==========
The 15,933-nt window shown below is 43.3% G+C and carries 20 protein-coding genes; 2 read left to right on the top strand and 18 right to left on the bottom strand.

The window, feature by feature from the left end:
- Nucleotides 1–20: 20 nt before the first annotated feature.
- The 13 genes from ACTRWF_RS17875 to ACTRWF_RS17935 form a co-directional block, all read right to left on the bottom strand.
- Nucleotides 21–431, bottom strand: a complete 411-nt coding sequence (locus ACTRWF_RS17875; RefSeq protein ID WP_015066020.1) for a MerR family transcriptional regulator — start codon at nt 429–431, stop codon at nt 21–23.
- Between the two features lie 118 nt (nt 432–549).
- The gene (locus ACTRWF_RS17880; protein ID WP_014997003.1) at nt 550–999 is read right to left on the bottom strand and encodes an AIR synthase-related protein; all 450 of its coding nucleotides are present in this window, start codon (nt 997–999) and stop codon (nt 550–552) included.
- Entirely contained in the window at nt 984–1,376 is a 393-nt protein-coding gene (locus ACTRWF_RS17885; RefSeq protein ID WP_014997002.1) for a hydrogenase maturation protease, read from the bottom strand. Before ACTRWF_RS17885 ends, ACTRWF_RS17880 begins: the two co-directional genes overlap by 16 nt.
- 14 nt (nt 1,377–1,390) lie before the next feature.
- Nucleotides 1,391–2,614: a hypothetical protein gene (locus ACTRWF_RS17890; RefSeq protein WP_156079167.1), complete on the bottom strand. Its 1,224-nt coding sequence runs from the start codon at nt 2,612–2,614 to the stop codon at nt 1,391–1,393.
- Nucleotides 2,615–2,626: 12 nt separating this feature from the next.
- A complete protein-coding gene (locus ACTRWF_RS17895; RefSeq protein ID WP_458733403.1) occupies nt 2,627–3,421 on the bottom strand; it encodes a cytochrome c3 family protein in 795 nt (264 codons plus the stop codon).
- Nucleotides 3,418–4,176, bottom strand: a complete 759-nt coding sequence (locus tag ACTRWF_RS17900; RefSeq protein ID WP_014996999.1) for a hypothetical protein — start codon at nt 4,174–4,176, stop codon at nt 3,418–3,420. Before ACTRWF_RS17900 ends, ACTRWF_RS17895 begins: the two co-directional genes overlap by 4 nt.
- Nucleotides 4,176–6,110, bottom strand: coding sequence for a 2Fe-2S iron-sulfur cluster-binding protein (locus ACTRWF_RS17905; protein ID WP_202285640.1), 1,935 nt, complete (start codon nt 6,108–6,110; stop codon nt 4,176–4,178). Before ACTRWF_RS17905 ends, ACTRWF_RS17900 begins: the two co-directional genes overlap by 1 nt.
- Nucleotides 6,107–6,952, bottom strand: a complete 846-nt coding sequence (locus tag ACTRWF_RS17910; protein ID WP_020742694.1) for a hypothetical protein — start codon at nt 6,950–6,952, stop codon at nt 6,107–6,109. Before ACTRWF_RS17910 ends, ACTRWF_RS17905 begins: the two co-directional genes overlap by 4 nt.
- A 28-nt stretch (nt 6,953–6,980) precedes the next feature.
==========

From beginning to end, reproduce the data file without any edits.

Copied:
The 15,933-nt window shown below is 43.3% G+C and carries 20 protein-coding genes; 2 read left to right on the top strand and 18 right to left on the bottom strand.

The window, feature by feature from the left end:
- Nucleotides 1–20: 20 nt before the first annotated feature.
- The 13 genes from ACTRWF_RS17875 to ACTRWF_RS17935 form a co-directional block, all read right to left on the bottom strand.
- Nucleotides 21–431, bottom strand: a complete 411-nt coding sequence (locus ACTRWF_RS17875; RefSeq protein ID WP_015066020.1) for a MerR family transcriptional regulator — start codon at nt 429–431, stop codon at nt 21–23.
- Between the two features lie 118 nt (nt 432–549).
- The gene (locus ACTRWF_RS17880; protein ID WP_014997003.1) at nt 550–999 is read right to left on the bottom strand and encodes an AIR synthase-related protein; all 450 of its coding nucleotides are present in this window, start codon (nt 997–999) and stop codon (nt 550–552) included.
- Entirely contained in the window at nt 984–1,376 is a 393-nt protein-coding gene (locus ACTRWF_RS17885; RefSeq protein ID WP_014997002.1) for a hydrogenase maturation protease, read from the bottom strand. Before ACTRWF_RS17885 ends, ACTRWF_RS17880 begins: the two co-directional genes overlap by 16 nt.
- 14 nt (nt 1,377–1,390) lie before the next feature.
- Nucleotides 1,391–2,614: a hypothetical protein gene (locus ACTRWF_RS17890; RefSeq protein WP_156079167.1), complete on the bottom strand. Its 1,224-nt coding sequence runs from the start codon at nt 2,612–2,614 to the stop codon at nt 1,391–1,393.
- Nucleotides 2,615–2,626: 12 nt separating this feature from the next.
- A complete protein-coding gene (locus ACTRWF_RS17895; RefSeq protein ID WP_458733403.1) occupies nt 2,627–3,421 on the bottom strand; it encodes a cytochrome c3 family protein in 795 nt (264 codons plus the stop codon).
- Nucleotides 3,418–4,176, bottom strand: a complete 759-nt coding sequence (locus tag ACTRWF_RS17900; RefSeq protein ID WP_014996999.1) for a hypothetical protein — start codon at nt 4,174–4,176, stop codon at nt 3,418–3,420. Before ACTRWF_RS17900 ends, ACTRWF_RS17895 begins: the two co-directional genes overlap by 4 nt.
- Nucleotides 4,176–6,110, bottom strand: coding sequence for a 2Fe-2S iron-sulfur cluster-binding protein (locus ACTRWF_RS17905; protein ID WP_202285640.1), 1,935 nt, complete (start codon nt 6,108–6,110; stop codon nt 4,176–4,178). Before ACTRWF_RS17905 ends, ACTRWF_RS17900 begins: the two co-directional genes overlap by 1 nt.
- Nucleotides 6,107–6,952, bottom strand: a complete 846-nt coding sequence (locus tag ACTRWF_RS17910; protein ID WP_020742694.1) for a hypothetical protein — start codon at nt 6,950–6,952, stop codon at nt 6,107–6,109. Before ACTRWF_RS17910 ends, ACTRWF_RS17905 begins: the two co-directional genes overlap by 4 nt.
- A 28-nt stretch (nt 6,953–6,980) precedes the next feature.